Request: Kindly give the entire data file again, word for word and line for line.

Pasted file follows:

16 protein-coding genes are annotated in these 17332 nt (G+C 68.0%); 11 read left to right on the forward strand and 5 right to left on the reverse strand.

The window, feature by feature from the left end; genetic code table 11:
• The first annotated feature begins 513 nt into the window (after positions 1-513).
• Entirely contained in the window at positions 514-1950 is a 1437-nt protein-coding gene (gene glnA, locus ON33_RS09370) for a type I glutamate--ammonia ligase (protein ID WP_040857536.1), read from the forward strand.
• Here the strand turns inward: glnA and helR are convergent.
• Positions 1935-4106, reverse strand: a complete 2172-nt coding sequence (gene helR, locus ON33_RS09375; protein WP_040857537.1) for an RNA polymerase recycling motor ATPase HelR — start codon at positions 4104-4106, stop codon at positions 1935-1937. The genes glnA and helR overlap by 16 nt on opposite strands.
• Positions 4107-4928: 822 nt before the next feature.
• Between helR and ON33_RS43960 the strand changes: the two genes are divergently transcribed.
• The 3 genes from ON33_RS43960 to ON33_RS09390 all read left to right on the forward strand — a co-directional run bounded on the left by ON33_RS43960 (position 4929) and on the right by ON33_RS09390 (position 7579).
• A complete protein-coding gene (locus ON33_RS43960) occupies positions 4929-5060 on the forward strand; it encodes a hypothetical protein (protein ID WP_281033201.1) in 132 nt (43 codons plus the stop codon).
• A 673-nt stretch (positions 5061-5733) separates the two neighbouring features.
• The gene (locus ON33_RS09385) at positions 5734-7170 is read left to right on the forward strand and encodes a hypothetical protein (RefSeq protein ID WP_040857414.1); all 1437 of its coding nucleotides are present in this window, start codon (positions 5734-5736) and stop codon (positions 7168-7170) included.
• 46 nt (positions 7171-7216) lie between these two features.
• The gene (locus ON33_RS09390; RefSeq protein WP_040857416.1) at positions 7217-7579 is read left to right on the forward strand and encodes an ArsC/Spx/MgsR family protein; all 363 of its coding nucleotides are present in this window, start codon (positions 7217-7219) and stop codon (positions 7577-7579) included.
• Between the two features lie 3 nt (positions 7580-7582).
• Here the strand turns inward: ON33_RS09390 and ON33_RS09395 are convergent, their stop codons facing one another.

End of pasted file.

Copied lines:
16 protein-coding genes are annotated in these 17332 nt (G+C 68.0%); 11 read left to right on the forward strand and 5 right to left on the reverse strand.

The window, feature by feature from the left end; genetic code table 11:
• The first annotated feature begins 513 nt into the window (after positions 1-513).
• Entirely contained in the window at positions 514-1950 is a 1437-nt protein-coding gene (gene glnA, locus ON33_RS09370) for a type I glutamate--ammonia ligase (protein ID WP_040857536.1), read from the forward strand.
• Here the strand turns inward: glnA and helR are convergent.
• Positions 1935-4106, reverse strand: a complete 2172-nt coding sequence (gene helR, locus ON33_RS09375; protein WP_040857537.1) for an RNA polymerase recycling motor ATPase HelR — start codon at positions 4104-4106, stop codon at positions 1935-1937. The genes glnA and helR overlap by 16 nt on opposite strands.
• Positions 4107-4928: 822 nt before the next feature.
• Between helR and ON33_RS43960 the strand changes: the two genes are divergently transcribed.
• The 3 genes from ON33_RS43960 to ON33_RS09390 all read left to right on the forward strand — a co-directional run bounded on the left by ON33_RS43960 (position 4929) and on the right by ON33_RS09390 (position 7579).
• A complete protein-coding gene (locus ON33_RS43960) occupies positions 4929-5060 on the forward strand; it encodes a hypothetical protein (protein ID WP_281033201.1) in 132 nt (43 codons plus the stop codon).
• A 673-nt stretch (positions 5061-5733) separates the two neighbouring features.
• The gene (locus ON33_RS09385) at positions 5734-7170 is read left to right on the forward strand and encodes a hypothetical protein (RefSeq protein ID WP_040857414.1); all 1437 of its coding nucleotides are present in this window, start codon (positions 5734-5736) and stop codon (positions 7168-7170) included.
• 46 nt (positions 7171-7216) lie between these two features.
• The gene (locus ON33_RS09390; RefSeq protein WP_040857416.1) at positions 7217-7579 is read left to right on the forward strand and encodes an ArsC/Spx/MgsR family protein; all 363 of its coding nucleotides are present in this window, start codon (positions 7217-7219) and stop codon (positions 7577-7579) included.
• Between the two features lie 3 nt (positions 7580-7582).
• Here the strand turns inward: ON33_RS09390 and ON33_RS09395 are convergent, their stop codons facing one another.